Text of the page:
Remembering when WKSU puts its stamp on "Fresh Air"
WKSU listeners can tune into "Fresh Air" with Terry Gross every weekday at 2 and 8 p.m. But -- for an earlier generation of Northeast Ohio music lovers, “Fresh Air” meant something completely different. WKSU’s own “Fresh Air” came to an end exactly 40 years ago tonight.
Jeff Wootton was one of dozens of student DJs who brought listeners the "progressive alternative" every night on WKSU. Starting April 11, 1971, the show was an aural kaleidoscope of sounds which weren't heard anywhere else on the radio -- and usually wouldn't be for months or years, until the rest of the industry caught up to them. Electric Miles Davis might segue into early Genesis, which would be followed by a whole side from an imported German album whose name was hard to pronounce.
A one-hour re-creation of what "Fresh Air" sounded like is available here:
There were even interviews with artists such as Philip Glass and Ultravox in the spin-off show, “The Industrial Wasteland.”
Wootton maintains the archive of "Fresh Air" material, and provided much of the audio for this story. In 2017, he reflected on the show's history:
In 2020, former General Manager John Perry reflected on the end of the show, saying, "we really had no audience [on WKSU], except for a program called 'Fresh Air,' which students did from about 11 o'clock until 1 o'clock in the morning. It was progressive rock -- not the 'Fresh Air' that people are used to nowadays. And it had a little bit of an audience, just not a supportive one." However, in this 1978 documentary about the show, it was noted that the program brought in about a quarter of the $30,000 raised during WKSU's then-most-recent fund drive. DJ Mark Bloch was an undergraduate Broadcasting major at the time, and recalls creating the piece for his Broadcast Documentary class.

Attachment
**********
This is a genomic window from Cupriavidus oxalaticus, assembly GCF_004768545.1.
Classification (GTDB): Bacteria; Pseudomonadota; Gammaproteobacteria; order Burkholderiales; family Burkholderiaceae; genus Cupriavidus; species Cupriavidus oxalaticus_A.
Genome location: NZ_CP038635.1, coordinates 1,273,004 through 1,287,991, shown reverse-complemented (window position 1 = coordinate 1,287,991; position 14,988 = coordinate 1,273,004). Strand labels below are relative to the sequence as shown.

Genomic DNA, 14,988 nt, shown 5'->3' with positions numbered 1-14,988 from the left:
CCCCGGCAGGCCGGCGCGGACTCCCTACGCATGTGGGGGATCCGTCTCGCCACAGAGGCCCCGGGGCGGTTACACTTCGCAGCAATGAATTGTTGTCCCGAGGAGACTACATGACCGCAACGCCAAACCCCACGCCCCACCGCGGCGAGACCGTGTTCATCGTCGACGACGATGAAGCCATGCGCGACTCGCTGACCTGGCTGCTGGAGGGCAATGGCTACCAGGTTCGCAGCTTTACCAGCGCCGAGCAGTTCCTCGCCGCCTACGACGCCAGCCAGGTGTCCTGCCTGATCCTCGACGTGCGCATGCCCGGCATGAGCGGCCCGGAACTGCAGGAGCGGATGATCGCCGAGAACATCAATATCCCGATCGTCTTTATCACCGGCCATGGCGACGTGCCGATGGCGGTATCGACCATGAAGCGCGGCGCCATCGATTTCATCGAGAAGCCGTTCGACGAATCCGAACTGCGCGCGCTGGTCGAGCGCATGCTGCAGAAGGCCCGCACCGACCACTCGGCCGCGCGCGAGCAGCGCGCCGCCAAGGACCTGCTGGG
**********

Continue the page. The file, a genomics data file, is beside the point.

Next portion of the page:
Many acts came to the attention of Northeast Ohio listeners thanks to Kent State — whether through "Fresh Air," or the school's convocation center, which was the area's largest indoor arena for rock concerts for many years. The 2019 book "Small Town, Big Music," chronicled that influence.
And DJ Paul Ciminero has posted this complete broadcast from January 8, 1981, online.
WKSU’s "Fresh Air" ended its decade-long run on December 30, 1981.
Wootton has also produced an oral history of "Fresh Air," and included this list of known former hosts and programmers from the show.
Leslie Ballard (Kepple)
Lois Crane (Wootton)
Joseph Dick “JD”
Ed Jonke “EJ”
Bob Liske “Tuna"
Amy Smith McGuire
Evelyn St. Claire
Denise Stevenson (Higgins)
John Teeple “Honest John”